Last year ASFA conducted an analysis of the flow of superannuation tax concessions by taxable income bracket. Parts of the analysis are somewhat different to what you often hear in the media. It found that around 90% of employer contributions to super go to individuals paying less than the top marginal tax rate, with 57% going to those paying a tax rate of 30% or less. This means the bulk of tax concessions applied to contributions flow to those paying either the 30 or 38% marginal tax rate. This is a large part of the Australian workforce and shows that the lower concessional contribution caps are doing their job.

However, the analysis also found that when it comes to tax concessions on earnings, the benefits are skewed towards middle-high income earners, who generally have a higher superannuation account balance, some in the millions. Given the demographic fiscal pressures, it’s appropriate to question whether it’s fair for future generations of taxpayers to fund generous tax concessions on earnings for older Australians who have accumulated these very high account balances.

As stated in the Financial System Inquiry (FSI) final report, the overarching goal of the superannuation system should be to allow people to accumulate private savings that deliver an income in retirement to substitute or supplement the age pension. It is therefore fair to say that tax concessions should start to fall away once a person has accumulated enough superannuation savings to generate an income that enables them to have a comfortable retirement.

How much is enough superannuation?

So how much is enough, and how much is too much? At a bare minimum, the superannuation balance required to live at the ASFA Retirement Standard ‘comfortable’ level should continue to attract the same tax concessions that are currently in place. Taking into account the fact that many people will continue to live in private rental accommodation during their retirement, and the financial risks associated with increased longevity and future medical and aged care expenses, ASFA estimates a balance of $2.5 million is sufficient to support a lifestyle in retirement which is comfortable for the great bulk of the Australian population. This could potentially be the ‘ceiling’ where the tax rules change.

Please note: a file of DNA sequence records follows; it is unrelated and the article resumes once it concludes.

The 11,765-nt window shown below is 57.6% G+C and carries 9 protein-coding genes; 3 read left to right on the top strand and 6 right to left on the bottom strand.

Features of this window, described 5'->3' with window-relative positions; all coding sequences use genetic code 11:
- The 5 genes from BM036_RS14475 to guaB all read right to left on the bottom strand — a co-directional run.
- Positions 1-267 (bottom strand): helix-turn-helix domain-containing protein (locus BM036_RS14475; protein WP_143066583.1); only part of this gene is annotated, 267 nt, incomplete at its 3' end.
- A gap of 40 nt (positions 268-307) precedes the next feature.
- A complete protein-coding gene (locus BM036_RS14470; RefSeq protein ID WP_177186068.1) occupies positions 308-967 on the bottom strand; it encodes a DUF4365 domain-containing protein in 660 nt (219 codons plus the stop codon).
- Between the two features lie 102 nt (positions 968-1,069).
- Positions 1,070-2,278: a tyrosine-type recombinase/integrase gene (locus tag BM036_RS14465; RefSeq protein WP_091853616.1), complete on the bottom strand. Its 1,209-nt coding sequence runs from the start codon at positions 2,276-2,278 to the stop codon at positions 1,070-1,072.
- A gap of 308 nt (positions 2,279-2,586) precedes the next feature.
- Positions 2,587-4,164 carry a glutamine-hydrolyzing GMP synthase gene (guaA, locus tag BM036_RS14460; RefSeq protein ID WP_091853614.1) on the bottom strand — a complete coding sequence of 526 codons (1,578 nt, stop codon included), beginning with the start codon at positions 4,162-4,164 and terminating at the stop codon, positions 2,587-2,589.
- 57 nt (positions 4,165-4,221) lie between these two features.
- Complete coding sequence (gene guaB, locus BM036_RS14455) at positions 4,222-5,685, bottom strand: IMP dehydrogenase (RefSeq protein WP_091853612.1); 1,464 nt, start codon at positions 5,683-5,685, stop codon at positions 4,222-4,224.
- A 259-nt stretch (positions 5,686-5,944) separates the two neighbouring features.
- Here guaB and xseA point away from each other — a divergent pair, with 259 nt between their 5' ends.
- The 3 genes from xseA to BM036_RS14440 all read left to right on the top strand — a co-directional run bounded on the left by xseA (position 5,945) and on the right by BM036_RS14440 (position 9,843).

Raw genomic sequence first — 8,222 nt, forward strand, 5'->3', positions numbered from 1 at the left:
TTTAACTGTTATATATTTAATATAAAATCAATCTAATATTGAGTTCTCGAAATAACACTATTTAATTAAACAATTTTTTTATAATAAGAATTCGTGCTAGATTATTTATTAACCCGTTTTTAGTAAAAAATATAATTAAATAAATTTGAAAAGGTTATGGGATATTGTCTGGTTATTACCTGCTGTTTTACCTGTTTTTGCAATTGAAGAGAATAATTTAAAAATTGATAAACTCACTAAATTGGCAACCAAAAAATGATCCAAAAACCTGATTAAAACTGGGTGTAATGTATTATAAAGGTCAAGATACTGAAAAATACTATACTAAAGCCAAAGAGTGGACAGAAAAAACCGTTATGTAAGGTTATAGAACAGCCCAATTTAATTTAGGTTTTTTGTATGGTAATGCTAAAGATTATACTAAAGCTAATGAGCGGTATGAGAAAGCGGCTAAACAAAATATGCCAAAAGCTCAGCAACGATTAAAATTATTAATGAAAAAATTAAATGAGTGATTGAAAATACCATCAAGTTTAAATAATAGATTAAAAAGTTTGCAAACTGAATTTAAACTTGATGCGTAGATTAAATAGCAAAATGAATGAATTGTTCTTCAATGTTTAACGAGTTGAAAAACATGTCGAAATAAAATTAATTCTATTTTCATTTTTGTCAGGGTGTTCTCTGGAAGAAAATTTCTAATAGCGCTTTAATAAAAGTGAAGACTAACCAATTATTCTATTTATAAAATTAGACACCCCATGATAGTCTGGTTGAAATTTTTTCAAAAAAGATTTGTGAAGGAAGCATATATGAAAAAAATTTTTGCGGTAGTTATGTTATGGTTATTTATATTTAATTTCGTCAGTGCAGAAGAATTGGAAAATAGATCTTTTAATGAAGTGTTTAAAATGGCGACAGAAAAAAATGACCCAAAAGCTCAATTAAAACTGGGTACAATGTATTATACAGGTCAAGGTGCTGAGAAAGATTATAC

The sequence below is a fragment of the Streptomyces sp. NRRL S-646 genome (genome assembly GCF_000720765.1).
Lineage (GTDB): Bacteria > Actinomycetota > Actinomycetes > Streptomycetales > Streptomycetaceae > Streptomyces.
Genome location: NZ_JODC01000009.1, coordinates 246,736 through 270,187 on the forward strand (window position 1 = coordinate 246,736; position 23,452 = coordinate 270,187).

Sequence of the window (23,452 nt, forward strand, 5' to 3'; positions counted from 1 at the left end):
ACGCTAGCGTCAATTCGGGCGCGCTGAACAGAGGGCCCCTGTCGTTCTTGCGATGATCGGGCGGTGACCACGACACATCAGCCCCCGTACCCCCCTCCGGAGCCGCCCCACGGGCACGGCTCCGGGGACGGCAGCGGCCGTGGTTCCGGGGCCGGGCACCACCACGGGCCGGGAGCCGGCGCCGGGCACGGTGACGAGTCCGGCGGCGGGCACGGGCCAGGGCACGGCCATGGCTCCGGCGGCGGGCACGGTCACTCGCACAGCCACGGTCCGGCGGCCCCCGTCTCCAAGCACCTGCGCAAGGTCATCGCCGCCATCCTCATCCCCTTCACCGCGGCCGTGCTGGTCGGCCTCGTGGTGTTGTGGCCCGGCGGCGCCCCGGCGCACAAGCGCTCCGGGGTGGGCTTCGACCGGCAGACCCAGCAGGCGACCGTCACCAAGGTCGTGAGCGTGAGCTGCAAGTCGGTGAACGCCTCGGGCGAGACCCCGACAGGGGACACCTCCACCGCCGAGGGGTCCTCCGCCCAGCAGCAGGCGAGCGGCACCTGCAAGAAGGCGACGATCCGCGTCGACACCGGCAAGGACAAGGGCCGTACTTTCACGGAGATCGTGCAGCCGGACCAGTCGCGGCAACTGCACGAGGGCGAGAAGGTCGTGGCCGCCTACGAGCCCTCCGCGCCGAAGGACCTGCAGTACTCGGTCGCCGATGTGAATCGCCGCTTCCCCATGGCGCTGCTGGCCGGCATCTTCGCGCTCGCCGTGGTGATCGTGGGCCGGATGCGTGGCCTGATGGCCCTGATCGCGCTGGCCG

Most people will never be able to accumulate an account balance anywhere near $2.5 million, so aiming tax changes above this amount will limit community reaction. It is also fair to say that most individuals who have super above this amount should have limited objections to paying a small amount of additional tax, particularly when they have received considerable tax concessions in the past on the contributions and investment earnings that enabled them to build such a large pot of savings.

These are discussions that will be had during the Tax White Paper process, and the FSI consultations. What’s important is that we all reach a consensus on what changes need to be made to our system to ensure it remains equitable and sustainable when the baby boomer tsunami reaches our shores.

 

Pauline Vamos is Chief Executive Officer of The Association of Superannuation Funds of Australia (ASFA).